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# 09 ds and algorithm session_13

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• In this slide you need to show the calculation to determine the sum of an arithmetic progression for bubble sort algorithm. Refer to student guide.
• In this slide you need to show the calculation to determine the sum of an arithmetic progression for bubble sort algorithm. Refer to student guide.
• Explain that the node marked 0 is stored at index 0 in the array, the node marked 1 is stored at index 1 in the array, and so on.
• After explaining inorder traversal in detail, give the student the concept behind preorder and postorder traversal sequence, and ask the student to write the preorder and postorder traversal sequence of the tree on its own.
• In this slide you need to show the calculation to determine the sum of an arithmetic progression for bubble sort algorithm. Refer to student guide.
• from the graphics, the student might think that a binary search tree is used to store only integer values. To avoid any such confusion, tell the students that a binary search tree can store values of any data type. For example, you can implement a binary search tree to store string values, such as names of the students in a class.
• Whenever you search a word in a dictionary, your brain applies the mechanics of a binary search tree. To look the meaning of a word, you randomly open any page of the dictionary. Now depending upon the word to be searched, you turn the pages left or right. This is same as that of a binary search tree
• In this slide you need to show the calculation to determine the sum of an arithmetic progression for bubble sort algorithm. Refer to student guide.
• In this activity, you need to write a program to implement insert and traverse operations on a binary search tree that contains the words in a dictionary. You can use a data file provided to you, instead of typing the complete code. The data file that stores the complete program is stored at the given location: TIRM  Datafiles for Faculty  Chapter 08  Activities  BinarySearchTree_CSharp.txt TIRM  Datafiles for Faculty  Chapter 08  Activities  BinarySearchTree_C++.txt Also explain the program to students.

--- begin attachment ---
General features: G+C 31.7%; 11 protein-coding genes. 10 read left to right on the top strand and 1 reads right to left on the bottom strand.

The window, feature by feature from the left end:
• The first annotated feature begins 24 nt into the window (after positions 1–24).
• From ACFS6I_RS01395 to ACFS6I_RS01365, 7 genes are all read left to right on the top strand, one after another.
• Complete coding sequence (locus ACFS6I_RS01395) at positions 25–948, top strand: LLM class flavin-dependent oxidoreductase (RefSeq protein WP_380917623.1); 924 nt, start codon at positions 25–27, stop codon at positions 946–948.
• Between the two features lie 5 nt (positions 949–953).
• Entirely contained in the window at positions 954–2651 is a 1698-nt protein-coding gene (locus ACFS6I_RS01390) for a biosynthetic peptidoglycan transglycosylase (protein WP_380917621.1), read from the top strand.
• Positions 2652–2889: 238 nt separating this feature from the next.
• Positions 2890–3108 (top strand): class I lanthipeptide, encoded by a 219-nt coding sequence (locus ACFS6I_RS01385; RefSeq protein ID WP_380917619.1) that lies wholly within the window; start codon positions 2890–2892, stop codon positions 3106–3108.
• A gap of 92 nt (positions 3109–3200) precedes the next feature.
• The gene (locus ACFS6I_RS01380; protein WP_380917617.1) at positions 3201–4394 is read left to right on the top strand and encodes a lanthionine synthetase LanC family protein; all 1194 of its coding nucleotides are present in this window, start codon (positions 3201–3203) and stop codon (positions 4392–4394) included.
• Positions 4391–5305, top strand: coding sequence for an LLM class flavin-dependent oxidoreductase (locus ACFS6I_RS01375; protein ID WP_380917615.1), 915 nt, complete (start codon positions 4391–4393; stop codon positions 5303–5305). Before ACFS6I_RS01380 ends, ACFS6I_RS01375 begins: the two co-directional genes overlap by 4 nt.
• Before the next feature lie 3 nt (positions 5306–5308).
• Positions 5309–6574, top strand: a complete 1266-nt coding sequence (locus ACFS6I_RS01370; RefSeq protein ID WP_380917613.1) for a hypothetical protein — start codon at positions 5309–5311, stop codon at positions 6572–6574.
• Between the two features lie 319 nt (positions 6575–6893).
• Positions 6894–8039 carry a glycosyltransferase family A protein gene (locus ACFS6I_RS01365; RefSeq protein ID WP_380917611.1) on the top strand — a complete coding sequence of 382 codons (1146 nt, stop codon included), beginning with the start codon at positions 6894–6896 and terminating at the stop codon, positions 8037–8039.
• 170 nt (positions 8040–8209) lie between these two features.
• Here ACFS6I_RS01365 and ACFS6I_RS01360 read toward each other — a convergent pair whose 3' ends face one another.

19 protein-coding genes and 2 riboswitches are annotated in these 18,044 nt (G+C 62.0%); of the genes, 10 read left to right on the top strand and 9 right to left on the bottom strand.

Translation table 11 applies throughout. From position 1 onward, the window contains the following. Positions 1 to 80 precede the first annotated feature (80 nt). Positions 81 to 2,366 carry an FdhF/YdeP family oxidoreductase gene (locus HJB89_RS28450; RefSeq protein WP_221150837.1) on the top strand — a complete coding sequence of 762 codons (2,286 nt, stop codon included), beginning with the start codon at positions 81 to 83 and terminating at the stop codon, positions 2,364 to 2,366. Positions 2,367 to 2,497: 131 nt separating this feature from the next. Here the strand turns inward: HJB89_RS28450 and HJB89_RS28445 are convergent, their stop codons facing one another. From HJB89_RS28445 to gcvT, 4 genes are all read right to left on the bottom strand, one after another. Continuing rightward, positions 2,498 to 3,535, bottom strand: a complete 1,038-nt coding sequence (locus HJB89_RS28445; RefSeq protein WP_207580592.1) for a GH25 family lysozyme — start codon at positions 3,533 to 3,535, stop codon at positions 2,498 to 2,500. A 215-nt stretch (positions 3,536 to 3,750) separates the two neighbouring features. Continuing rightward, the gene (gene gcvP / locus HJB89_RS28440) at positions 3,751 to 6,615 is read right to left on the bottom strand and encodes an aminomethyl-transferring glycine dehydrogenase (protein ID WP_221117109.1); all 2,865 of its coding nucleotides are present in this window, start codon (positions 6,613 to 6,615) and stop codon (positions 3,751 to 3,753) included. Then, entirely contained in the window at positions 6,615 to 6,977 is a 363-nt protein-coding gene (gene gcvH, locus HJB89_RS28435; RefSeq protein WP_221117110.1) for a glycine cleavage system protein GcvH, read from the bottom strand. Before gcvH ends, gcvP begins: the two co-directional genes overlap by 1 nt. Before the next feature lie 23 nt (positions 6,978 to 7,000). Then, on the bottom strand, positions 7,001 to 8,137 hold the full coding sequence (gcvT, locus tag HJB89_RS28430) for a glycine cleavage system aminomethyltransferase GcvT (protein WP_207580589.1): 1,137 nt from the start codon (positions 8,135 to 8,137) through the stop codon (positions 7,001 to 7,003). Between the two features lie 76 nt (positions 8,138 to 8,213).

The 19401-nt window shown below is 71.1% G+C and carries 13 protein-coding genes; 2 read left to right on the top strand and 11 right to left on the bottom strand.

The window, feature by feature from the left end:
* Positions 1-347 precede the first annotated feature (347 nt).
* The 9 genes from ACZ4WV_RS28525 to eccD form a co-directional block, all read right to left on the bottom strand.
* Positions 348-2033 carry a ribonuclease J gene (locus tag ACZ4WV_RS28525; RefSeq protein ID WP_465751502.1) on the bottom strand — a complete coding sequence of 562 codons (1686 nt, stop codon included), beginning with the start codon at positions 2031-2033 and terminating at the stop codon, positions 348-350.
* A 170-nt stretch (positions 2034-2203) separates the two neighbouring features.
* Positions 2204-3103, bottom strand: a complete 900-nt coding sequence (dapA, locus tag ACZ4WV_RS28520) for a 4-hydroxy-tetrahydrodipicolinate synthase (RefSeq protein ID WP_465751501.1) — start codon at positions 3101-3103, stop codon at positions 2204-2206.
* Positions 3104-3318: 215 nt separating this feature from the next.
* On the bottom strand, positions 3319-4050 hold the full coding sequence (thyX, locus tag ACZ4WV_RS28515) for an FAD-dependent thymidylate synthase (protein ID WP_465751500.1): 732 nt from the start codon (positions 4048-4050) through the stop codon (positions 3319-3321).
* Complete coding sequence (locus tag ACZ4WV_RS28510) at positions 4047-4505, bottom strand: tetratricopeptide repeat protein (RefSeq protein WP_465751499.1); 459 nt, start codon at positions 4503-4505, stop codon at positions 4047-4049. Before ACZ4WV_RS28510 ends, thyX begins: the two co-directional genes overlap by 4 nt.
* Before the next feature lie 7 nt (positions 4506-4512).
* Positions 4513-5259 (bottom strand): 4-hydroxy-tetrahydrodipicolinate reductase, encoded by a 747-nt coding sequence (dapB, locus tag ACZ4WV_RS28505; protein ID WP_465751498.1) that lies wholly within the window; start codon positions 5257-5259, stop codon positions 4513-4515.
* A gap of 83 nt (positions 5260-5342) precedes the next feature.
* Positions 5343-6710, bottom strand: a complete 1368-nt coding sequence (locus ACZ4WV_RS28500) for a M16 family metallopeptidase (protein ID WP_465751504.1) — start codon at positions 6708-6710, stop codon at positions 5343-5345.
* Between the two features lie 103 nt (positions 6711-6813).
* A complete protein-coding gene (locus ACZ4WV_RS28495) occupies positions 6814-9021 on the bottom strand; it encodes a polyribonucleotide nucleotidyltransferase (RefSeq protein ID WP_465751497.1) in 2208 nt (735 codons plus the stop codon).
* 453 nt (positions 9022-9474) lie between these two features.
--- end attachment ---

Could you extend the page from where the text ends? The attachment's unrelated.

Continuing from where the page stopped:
• ### 09 ds and algorithm session_13

1. 1. Data Structures and AlgorithmsObjectives In this session, you will learn to: Store data in a tree Implement a binary tree Implement a binary search tree Ver. 1.0 Session 13
2. 2. Data Structures and AlgorithmsStoring Data in a Tree Consider structure where you are required to represent Directory a scenario the directory structure of your operating system. The directory structure contains various folders and files. A folder may further contain any number of sub folders and files. In such a case, it is not possible to represent the structure linearly because all the items have a hierarchical relationship among themselves. In such a case, it would be good if you have a data structure that enables you to store your data in a nonlinear fashion. Ver. 1.0 Session 13
3. 3. Data Structures and AlgorithmsDefining Trees A tree are used in applications in which represent a between Trees is a nonlinear data structure that the relation hierarchical relationship be represented in adata elements. data elements needs to among the various hierarchy. A B C D E F G H I J K L M Ver. 1.0 Session 13
4. 4. Data Structures and AlgorithmsDefining Trees (Contd.) The topmost node in a is referred to as a Each element in a tree tree is called root. node. root A B C D E F G H I J K L M node Ver. 1.0 Session 13
5. 5. Data Structures and AlgorithmsDefining Trees (Contd.) Each node in a tree can further have subtrees below its hierarchy. root A B C D E F G H I J K L M node Ver. 1.0 Session 13
6. 6. Data Structures and AlgorithmsTree Terminology • Let us discuss various a node with nomost frequently used Leaf node: It refers to terms that are children. with trees. A Nodes E, F, G, H, I, J, L, and M are leaf nodes. B C D E F G H I J K L M Ver. 1.0 Session 13
7. 7. Data Structures and AlgorithmsTree Terminology (Contd.) • Children A portion ofThe roots of the subtrees of aas a are Subtree: of a node: a tree, which can be viewed node called thetree in itself the node.a subtree. separate children of is called A subtree can also contain just one node called the leaf node. A E, F, G, and H are Tree with root B, containing nodesB. B children of node E, F, B C D G,the parent of these of is and H is a subtree nodes. node A. E F G H I J K L M Ver. 1.0 Session 13
8. 8. Data Structures and AlgorithmsTree Terminology (Contd.) • Degree of a from the refers to thechild node is referredof a Edge: A link node: It parent to a number of subtrees to as node in a tree. an edge. A Degree of node C is 1 Degree of node D is 2 B C D Degree of node A is 3 Edge Degree of node B is 4 E F G H I J K L M Ver. 1.0 Session 13